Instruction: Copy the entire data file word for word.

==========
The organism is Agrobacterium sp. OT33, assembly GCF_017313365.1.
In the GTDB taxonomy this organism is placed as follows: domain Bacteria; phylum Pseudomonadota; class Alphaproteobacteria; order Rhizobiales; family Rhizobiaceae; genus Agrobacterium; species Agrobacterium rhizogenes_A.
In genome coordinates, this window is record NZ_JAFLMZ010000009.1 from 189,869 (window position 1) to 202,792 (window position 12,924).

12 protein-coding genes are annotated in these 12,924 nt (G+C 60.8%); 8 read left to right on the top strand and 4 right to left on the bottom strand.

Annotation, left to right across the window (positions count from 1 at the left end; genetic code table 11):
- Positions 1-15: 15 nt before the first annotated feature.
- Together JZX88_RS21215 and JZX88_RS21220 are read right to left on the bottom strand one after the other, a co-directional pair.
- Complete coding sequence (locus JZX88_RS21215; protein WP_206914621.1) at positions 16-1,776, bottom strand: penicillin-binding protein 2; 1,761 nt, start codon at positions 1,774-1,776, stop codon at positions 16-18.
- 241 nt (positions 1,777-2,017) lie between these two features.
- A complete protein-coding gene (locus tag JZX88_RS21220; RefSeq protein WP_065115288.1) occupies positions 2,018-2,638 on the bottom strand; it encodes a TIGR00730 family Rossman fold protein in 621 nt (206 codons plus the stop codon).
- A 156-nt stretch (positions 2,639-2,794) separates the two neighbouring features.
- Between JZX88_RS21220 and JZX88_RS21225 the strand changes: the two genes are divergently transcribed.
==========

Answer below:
The organism is Agrobacterium sp. OT33, assembly GCF_017313365.1.
In the GTDB taxonomy this organism is placed as follows: domain Bacteria; phylum Pseudomonadota; class Alphaproteobacteria; order Rhizobiales; family Rhizobiaceae; genus Agrobacterium; species Agrobacterium rhizogenes_A.
In genome coordinates, this window is record NZ_JAFLMZ010000009.1 from 189,869 (window position 1) to 202,792 (window position 12,924).

12 protein-coding genes are annotated in these 12,924 nt (G+C 60.8%); 8 read left to right on the top strand and 4 right to left on the bottom strand.

Annotation, left to right across the window (positions count from 1 at the left end; genetic code table 11):
- Positions 1-15: 15 nt before the first annotated feature.
- Together JZX88_RS21215 and JZX88_RS21220 are read right to left on the bottom strand one after the other, a co-directional pair.
- Complete coding sequence (locus JZX88_RS21215; protein WP_206914621.1) at positions 16-1,776, bottom strand: penicillin-binding protein 2; 1,761 nt, start codon at positions 1,774-1,776, stop codon at positions 16-18.
- 241 nt (positions 1,777-2,017) lie between these two features.
- A complete protein-coding gene (locus tag JZX88_RS21220; RefSeq protein WP_065115288.1) occupies positions 2,018-2,638 on the bottom strand; it encodes a TIGR00730 family Rossman fold protein in 621 nt (206 codons plus the stop codon).
- A 156-nt stretch (positions 2,639-2,794) separates the two neighbouring features.
- Between JZX88_RS21220 and JZX88_RS21225 the strand changes: the two genes are divergently transcribed.